BENTON COUNTY, Ark. (KNWA) — A family in Benton County says it spent $850 on an appliance from Facebook Marketplace, only to find it doesn’t work properly.
Bobby Solis of Centerton is now making sure others don’t fall for the same scam.
“We had them plug it in a day before…so when we checked it out it was cool. It seemed to be working,” Solis said.
It was a deal too good to pass up — that’s at least what Solis thought about the refrigerator he purchased in Bentonville.
“The next morning we woke up to an error on the fridge,” Solis said. “I had them send out an LG repairman…he determined that this unit was condemned unrepairable because the evaporator fan motor was missing a wire from the factory this way. So, he says from day one whoever purchased this brand new, it had never worked.”
Solis says he asked for his money back, but the seller refused.
All the additional repairs is costing him hundreds of dollars.
“I started doing a little more research and found out his name wasn’t his real name that he sold it under…he had lied about that. I found three or four different fake Facebook accounts that they were selling other large appliances from,” Solis said.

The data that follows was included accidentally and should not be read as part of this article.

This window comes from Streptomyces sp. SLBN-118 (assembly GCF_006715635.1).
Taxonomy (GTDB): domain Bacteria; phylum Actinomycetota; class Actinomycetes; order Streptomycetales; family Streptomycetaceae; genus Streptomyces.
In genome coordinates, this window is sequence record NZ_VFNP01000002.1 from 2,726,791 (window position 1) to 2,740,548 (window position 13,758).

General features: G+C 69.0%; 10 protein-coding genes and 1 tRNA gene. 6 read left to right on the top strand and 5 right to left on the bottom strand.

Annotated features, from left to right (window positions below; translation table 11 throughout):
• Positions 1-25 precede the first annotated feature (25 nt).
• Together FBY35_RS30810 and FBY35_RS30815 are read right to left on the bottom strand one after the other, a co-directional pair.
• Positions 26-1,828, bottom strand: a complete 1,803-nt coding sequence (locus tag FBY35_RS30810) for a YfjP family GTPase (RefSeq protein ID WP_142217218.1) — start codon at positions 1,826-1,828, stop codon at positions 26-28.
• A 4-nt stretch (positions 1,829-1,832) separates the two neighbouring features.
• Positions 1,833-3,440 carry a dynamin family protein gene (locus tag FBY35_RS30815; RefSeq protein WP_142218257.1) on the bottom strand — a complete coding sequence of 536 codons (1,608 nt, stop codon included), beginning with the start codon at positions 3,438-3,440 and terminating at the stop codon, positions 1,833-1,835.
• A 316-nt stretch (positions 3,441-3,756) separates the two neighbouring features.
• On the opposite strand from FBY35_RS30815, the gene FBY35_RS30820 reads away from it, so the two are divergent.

Sgt. Gene Page with the Bentonville Police Department says scams with big ticket items online are most common among used cars.
Red flags can start at the sellers profile.
“Make sure you’re checking in on the seller and the product. Once you exchange money your legal ramifications if something goes wrong….there is a huge risk there. You don’t have a lot of ways to get back your money. That’s one of the risks,” Page said.
According to Facebook policy, if you have a negative experience on marketplace you can block and report the seller, leave a rating for the seller, or contact local law enforcement if you’re concerned about your physical safety, theft or fraud.
“After you’ve actually seen the goods and you know this is the product you want buy…make the full payment on it. Never agree to do payments with another person. If that person finds financial issues, you’re probably not going to get your money,” Page said.
If you’re buying a car online, Page says, “before you make the purchase, make sure you have the title in hand, and it is the right title.”
Solis adds he’s sharing his story so this doesn’t happen to other local families, especially from people in local online yard sale groups.
“Go with your gut…know how to test certain things,” Solis said.
Page says if you buy something online, meeting in a public place and in daylight is the best way to stay safe.
If you think the item online is fake, you can do a reverse image search online using Google.